Exceptional trees are just that–exceptional. We owe it to current and future generations to protect them. I support the Exceptional Tree protections in our city regulations to restrict any damage to exceptional and heritage trees. There are circumstances where such trees can threaten habitat, parks or homes because of their condition and placement. When any such trees are impacted, there should be significant mitigation.
6. Tree removal permits, notice, and replacement required
BACKGROUND – Cities like Portland, Oregon; Lake Forest Park, WA; Vancouver BC and Atlanta, GA have passed much stronger urban tree ordinances requiring private landowners to do things like obtaining permits to remove trees, with a 2 week street posting of permits before trees can be removed, and either replacement on- site, or paying into a Tree Fund to maintain and replace the trees off-site. As SDOT already does this for street trees, there is already an established and approved processes in place for all city agencies and entities to adopt if they chose.
QUESTION – Would you support a permit process for tree removal on private property in Seattle, including posted notice and replacement on or off site for trees removed to help stem the loss of trees in our city?
I would explore the impacts that a permit process like this will have. It should certainly be taken into account as our city becomes more dense and new growth increases the potential loss of trees in our city.
7. Funding for public tree maintenance
BACKGROUND – Deferred maintenance results in the costly loss and replacement of trees and landscapes, and slope failures in critical areas are very expensive to repair.
QUESTION – Do you support dedicated funding for the maintenance of public greenspaces, including increased funding for the Green Seattle Partnership so that the goals to restore our parklands, greenbelts, and critical areas can be met? If so, how would you act to address these goals?
Trees need maintenance, and we cannot achieve our urban tree canopy goal without it. Ivy and other weeds can have catastrophic impacts on our urban forests. I will support funding for tree and greenspace maintenance. I will also look to leverage public funding with exceptional programs like the Green Seattle Partnership. GSP organizes tens of thousands of volunteer hours each year to improve the health of our urban forests. It allows us to stretch our public resources while achieving our environmental goals.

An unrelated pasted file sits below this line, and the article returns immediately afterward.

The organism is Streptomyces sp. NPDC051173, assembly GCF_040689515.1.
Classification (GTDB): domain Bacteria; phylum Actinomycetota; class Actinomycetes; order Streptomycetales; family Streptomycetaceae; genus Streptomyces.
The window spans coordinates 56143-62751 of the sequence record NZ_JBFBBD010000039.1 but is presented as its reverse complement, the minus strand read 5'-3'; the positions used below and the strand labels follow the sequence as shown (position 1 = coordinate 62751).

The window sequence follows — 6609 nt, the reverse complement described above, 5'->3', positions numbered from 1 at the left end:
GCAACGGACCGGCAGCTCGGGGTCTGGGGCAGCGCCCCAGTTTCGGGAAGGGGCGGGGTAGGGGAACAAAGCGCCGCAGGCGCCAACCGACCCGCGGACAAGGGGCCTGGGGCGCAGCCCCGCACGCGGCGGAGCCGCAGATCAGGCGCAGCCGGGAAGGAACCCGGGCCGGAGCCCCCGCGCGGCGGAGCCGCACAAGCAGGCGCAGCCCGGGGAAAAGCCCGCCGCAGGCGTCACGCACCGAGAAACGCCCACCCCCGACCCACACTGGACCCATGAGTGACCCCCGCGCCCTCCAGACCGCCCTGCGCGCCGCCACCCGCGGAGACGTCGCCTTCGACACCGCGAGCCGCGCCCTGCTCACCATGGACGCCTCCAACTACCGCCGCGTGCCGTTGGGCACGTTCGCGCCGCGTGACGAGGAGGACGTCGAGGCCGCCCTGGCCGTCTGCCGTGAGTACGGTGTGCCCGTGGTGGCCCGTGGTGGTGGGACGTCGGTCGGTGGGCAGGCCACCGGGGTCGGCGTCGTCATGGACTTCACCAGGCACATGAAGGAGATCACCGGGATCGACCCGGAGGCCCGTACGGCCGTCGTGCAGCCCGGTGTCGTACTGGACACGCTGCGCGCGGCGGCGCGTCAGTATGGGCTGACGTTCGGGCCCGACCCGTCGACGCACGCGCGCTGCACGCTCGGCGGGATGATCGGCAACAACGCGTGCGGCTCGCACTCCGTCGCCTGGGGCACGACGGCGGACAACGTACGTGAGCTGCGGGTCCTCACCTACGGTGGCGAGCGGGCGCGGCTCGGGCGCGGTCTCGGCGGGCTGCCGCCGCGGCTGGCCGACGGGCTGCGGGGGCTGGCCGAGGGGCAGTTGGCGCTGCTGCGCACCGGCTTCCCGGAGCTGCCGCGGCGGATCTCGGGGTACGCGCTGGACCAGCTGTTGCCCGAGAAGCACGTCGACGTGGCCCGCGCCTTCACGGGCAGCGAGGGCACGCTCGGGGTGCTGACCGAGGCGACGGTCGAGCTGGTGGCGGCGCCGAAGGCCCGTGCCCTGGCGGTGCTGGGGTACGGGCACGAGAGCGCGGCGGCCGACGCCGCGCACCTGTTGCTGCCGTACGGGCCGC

8. Fruit trees special maintenance funding
BACKGROUND – Seattle is one of the very few urban environments that still boasts an extensive and diverse urban fruit tree canopy. Last year, over 36,247 pounds of fruit was gleaned by City Fruit from public and private property, and donated into the emergency food system.
QUESTION – Do you support funding to continue the maintenance of fruit trees on public land and harvesting fruit from private property for food?
Yes. This is an excellent example of how the city can collaborate with non-profit organizations for the benefit of its residents. Not only does the work of City Fruit help with maintaining fruit trees on public lands, the donation of harvested fruit helps those dependent on the emergency food system.
9. Surplus city property preserved as new public open space
BACKGROUND – The Seattle 2035 Comprehensive Plan removed a previous city goal to maintain the current level of park acreage per person. That goal would have required the addition of 1400 acres of open space by 2035 to accommodate population growth. The city is currently selling surplus property to the highest bidder rather than adding it to open space for Seattle residents. A recent commentary in the Seattle Times noted that “Seattle decided a long time ago that it wouldn’t require growth to pay for growth with impact fees. At least 80 cities in Washington think otherwise, including all the big eastside cities, and impose impact fees.”
QUESTION – Would you support the use of impact fees on developers to help pay for both surplus city property and other property to purchase open space and parkland to help maintain public access for recreation and green space as our population grows?
I support appropriate targets for open space as our city grows. As I’ve said, the environment in Seattle is one of our greatest assets. There are many ways the City can pay for open space and parkland–the Parks District, REET funding and general fund allocations. I will explore these funding sources and determine if other sources are necessary.
10. Increase canopy cover goal to 40% and add metrics to assess canopy vol. and urban forestry health
BACKGROUND – Seattle currently has a 28 percent 2 dimensional area canopy cover according to a 2016 City study of trees 8 feet tall or higher. The Seattle’s Urban Forest Stewardship Plan’s goal was set 10 years ago at 30 % canopy cover by 2037. The Seattle Comprehensive Plan targeted a long term 40% goal, as recommended by the American Forestry Association.
QUESTION – Do you support raising Seattle’s 2037 area canopy goal to 40% and increasing measured
data to include 3-dimensional canopy analysis and forest health?
I support the 30% tree canopy goal, and will focus on achieving that. My understanding is that we are at 28% coverage now, and may be slipping. I will direct OSE to work with the appropriate agencies to make progress on our 30% canopy goal.